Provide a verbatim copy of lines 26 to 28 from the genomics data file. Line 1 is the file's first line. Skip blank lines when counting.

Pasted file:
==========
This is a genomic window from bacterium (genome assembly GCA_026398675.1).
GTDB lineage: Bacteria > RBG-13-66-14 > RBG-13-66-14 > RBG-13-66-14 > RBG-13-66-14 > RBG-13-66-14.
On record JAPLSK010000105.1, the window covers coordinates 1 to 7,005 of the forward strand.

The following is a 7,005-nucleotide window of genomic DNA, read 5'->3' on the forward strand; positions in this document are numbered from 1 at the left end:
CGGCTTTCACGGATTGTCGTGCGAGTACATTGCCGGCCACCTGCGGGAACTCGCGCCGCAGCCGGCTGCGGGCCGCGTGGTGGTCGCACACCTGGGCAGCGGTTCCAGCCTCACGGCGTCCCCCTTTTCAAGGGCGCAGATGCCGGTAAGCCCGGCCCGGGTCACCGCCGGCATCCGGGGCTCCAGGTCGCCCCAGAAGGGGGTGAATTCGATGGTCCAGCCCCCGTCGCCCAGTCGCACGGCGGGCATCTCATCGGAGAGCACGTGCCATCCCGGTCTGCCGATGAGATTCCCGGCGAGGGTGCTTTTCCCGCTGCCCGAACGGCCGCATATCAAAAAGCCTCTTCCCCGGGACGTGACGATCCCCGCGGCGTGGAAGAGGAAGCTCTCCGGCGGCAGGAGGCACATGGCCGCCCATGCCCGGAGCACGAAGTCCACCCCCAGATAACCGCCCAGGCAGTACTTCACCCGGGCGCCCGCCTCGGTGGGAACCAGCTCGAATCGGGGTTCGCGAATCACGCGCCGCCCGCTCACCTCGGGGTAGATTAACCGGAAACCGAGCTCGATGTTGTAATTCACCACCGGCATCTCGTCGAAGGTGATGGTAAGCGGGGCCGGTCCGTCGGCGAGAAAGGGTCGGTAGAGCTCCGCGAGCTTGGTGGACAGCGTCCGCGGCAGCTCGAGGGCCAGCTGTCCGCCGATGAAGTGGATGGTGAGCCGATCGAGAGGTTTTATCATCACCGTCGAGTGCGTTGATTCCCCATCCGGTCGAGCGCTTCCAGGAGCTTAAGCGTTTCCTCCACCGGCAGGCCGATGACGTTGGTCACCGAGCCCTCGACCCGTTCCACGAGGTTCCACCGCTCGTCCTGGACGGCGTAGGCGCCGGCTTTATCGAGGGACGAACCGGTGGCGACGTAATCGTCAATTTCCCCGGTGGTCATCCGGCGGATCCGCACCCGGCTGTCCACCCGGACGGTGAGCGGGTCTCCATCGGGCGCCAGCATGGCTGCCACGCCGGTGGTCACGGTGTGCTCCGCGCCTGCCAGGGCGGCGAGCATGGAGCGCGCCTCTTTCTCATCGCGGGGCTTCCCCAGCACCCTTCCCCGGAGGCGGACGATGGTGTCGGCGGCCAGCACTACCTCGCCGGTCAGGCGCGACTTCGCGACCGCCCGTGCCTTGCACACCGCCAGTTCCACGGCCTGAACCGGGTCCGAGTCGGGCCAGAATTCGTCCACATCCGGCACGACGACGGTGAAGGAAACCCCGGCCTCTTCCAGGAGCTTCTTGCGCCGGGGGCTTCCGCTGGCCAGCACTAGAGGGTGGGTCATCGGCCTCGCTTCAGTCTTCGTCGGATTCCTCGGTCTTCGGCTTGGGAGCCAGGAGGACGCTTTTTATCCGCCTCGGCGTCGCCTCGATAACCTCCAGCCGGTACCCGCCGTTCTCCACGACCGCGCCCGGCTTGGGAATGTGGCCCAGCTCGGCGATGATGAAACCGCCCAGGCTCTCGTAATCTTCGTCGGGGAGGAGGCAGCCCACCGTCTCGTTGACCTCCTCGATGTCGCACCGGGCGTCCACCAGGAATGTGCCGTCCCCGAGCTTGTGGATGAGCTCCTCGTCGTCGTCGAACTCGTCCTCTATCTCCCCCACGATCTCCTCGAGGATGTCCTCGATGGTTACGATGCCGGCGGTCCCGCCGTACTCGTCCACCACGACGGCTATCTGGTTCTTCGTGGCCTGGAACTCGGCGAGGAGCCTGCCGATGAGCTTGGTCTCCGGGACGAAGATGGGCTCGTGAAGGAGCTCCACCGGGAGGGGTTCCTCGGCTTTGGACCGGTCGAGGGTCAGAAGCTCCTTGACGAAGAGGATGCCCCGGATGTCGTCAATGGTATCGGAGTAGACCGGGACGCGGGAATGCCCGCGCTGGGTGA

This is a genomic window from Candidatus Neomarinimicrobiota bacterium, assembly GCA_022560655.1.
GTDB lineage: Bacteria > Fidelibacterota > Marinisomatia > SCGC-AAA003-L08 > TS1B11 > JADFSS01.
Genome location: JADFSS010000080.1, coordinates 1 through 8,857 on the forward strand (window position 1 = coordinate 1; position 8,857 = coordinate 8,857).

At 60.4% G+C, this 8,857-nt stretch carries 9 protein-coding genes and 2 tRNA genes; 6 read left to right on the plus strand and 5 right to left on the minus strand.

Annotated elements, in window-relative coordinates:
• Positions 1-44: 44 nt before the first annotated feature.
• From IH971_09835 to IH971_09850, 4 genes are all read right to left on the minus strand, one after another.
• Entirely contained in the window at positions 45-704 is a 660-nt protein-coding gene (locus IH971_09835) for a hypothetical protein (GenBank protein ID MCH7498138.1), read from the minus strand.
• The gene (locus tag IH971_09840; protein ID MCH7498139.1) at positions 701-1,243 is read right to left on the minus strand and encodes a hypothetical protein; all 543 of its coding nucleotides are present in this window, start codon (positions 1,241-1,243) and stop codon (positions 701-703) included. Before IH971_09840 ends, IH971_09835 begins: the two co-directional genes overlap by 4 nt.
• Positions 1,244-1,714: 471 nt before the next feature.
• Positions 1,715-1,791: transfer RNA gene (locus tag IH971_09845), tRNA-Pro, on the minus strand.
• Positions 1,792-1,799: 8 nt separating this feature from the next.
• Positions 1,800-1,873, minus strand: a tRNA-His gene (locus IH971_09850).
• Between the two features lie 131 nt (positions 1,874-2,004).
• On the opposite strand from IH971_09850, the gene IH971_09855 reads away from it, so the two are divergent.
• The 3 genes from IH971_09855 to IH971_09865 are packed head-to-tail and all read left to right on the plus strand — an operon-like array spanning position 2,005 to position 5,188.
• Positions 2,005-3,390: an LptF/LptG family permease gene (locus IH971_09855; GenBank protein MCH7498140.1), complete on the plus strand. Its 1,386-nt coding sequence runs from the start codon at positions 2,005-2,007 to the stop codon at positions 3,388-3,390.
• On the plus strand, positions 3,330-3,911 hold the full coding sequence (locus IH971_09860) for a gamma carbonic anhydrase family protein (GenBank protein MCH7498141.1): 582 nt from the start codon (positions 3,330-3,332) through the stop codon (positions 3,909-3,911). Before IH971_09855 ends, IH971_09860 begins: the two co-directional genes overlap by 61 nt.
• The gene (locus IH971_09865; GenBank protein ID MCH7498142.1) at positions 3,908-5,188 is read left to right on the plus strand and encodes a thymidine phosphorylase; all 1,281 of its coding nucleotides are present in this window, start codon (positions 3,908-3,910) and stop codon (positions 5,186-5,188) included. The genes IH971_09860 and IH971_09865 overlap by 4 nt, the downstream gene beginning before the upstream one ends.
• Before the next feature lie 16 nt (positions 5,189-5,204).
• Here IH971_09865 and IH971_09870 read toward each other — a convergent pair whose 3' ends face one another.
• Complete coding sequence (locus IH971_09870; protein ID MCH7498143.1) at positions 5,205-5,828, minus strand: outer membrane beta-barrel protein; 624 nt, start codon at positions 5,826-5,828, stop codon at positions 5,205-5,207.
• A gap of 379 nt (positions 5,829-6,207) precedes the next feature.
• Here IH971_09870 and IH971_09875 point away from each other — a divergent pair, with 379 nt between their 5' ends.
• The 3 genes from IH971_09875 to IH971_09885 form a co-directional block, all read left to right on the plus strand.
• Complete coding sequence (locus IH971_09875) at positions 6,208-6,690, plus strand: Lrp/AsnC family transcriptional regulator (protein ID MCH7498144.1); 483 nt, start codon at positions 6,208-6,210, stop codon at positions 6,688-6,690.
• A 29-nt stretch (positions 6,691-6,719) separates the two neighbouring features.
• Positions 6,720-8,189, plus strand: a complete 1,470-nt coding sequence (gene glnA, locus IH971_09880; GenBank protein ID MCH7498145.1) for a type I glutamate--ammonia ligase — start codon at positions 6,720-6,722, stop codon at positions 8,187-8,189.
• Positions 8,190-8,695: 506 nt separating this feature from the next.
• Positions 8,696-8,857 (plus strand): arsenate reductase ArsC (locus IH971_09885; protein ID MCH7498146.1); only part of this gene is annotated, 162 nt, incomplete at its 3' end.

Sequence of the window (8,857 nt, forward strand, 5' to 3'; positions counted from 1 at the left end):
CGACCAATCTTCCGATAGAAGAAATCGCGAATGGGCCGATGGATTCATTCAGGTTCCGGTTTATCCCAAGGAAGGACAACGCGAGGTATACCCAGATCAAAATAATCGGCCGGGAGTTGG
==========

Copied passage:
• Here IH971_09865 and IH971_09870 read toward each other — a convergent pair whose 3' ends face one another.
• Complete coding sequence (locus IH971_09870; protein ID MCH7498143.1) at positions 5,205-5,828, minus strand: outer membrane beta-barrel protein; 624 nt, start codon at positions 5,826-5,828, stop codon at positions 5,205-5,207.
• A gap of 379 nt (positions 5,829-6,207) precedes the next feature.